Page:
Talking with ATC can be intimidating…
1. Make Sure You Are On The Correct Frequency
2. Plan Out What You Will Say When Transmitting to ATC
Be concise when talking, and think before you talk! Follow this formula when thinking out what you will say so that you are always concise-
- Who you are talking to
- Who you are
- Where you are
- What you want
“Addison ground(who you are talking to), Sportcruiser 493SC(who you are), holding short of Alpha over Romeo(Where you are), ready to taxi to active with information tango. (What you want)”
3. Anticipate What ATC Will Say
After flying a few times, it becomes a little more predictable what ATC will say, so use that to your advantage!
Anticipate what your directives will be. This will help you listen and you will be more prepared with what you will respond with.
4. Read Back All Pertinent Information When Communicating With ATC
Let ATC know that you understood what they told you and that you’re going to follow their directions. For example, your takeoff, landing, or taxi clearance.
5. Write Down Any Instructions ATC Gives You
Especially at larger and busier airports, you will want to write down everything you are told.
Directions can get long and complicated at times, so the fewer transmissions it takes to get instructions to you, the better for ATC and for you.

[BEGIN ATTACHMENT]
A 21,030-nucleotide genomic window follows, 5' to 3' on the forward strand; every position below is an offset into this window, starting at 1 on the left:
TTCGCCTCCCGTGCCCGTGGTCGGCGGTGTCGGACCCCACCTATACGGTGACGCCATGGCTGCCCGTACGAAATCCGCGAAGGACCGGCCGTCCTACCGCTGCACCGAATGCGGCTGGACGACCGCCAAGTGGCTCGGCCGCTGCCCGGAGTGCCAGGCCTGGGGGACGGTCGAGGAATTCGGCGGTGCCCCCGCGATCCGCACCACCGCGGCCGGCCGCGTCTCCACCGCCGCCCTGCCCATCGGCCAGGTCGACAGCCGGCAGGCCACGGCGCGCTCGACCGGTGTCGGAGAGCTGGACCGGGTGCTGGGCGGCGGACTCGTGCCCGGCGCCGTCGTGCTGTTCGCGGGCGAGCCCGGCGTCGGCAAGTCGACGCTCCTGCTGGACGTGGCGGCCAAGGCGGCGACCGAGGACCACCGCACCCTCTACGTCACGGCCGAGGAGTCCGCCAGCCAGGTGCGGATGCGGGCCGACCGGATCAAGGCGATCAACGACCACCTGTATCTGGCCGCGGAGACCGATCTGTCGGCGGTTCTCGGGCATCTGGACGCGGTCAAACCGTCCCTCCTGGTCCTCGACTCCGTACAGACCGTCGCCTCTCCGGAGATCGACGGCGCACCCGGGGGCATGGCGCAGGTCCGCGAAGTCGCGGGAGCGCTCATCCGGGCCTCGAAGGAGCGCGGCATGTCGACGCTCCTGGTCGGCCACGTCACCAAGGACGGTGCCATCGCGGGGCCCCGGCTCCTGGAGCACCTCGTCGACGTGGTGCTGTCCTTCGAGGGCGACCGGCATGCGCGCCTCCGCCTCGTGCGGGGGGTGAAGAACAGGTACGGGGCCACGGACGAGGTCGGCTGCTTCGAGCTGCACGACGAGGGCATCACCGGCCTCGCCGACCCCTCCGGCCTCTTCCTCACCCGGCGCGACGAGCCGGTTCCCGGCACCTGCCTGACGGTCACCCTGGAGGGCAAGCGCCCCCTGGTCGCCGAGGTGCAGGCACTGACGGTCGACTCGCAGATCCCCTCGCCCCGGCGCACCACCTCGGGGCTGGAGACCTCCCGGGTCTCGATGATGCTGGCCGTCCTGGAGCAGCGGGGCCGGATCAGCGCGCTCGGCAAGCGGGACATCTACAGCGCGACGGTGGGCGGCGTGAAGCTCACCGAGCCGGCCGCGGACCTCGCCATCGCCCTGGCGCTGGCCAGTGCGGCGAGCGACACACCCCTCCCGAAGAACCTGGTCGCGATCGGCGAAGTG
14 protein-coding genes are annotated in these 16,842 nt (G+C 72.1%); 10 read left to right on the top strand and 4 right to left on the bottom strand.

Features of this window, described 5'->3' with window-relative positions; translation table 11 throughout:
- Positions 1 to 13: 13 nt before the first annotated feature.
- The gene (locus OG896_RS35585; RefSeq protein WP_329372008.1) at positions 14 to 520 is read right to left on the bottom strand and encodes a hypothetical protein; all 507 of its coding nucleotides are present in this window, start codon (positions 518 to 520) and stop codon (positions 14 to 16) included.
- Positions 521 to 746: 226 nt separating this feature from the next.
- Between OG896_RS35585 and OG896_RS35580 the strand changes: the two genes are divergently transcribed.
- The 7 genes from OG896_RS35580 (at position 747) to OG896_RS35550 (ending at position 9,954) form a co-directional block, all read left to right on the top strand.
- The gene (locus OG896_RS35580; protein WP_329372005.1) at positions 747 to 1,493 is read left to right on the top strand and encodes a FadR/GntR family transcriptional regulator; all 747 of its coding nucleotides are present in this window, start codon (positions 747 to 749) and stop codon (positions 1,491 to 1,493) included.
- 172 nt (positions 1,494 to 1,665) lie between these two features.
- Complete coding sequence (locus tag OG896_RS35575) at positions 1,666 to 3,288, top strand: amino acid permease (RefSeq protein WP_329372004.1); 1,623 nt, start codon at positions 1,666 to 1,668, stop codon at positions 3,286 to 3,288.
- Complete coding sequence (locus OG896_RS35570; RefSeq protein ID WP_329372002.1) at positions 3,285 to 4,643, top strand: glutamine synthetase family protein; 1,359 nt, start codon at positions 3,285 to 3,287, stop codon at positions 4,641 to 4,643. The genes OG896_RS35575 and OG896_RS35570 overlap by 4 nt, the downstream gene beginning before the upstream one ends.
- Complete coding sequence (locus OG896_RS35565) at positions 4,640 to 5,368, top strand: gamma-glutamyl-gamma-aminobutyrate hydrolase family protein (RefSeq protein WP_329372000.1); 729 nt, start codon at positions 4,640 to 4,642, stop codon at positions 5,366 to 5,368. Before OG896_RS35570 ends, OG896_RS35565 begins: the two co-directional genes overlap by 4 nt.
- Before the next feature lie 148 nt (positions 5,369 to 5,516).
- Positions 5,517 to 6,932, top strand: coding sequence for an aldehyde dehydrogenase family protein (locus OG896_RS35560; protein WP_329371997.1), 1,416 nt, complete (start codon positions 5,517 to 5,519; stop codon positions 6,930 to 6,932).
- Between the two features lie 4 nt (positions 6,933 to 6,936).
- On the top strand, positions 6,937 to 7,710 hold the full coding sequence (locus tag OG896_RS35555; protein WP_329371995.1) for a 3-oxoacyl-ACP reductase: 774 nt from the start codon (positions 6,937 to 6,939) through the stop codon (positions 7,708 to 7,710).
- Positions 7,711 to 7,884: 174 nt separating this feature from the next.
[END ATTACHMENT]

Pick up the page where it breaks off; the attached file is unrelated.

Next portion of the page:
6. No Conversations In The Cockpit During Transmissions
There’s nothing worse than missing out on a transmission and not being sure if it was meant for you.
Pause all conversations in the cockpit when ATC is transmitting a message so that you are sure to not miss any transmissions intended for you.
For a more condensed version of this information, check out our youtube video below- 6 Tips for Communicating with ATC.
Are you a new pilot? Check out some of our other helpful articles covering everything from holding patterns and airline pilot schedules to how to choose a flight school and Envoy Airline Pilot Salaries.
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Liz Brassaw is a first officer for a regional airline and the former Chief Pilot and Chief Flight Operations Officer for Thrust Flight. She holds an ATP, CFI, CFII, MEI, AMEL, ASES with over 2,500 hours of flight instruction given. She earned her Bachelor of Science degree from the Utah Valley University School of Aviation Sciences. She’s passionate about flying and enjoys instilling that love in the instructors on her team and the new students she trains.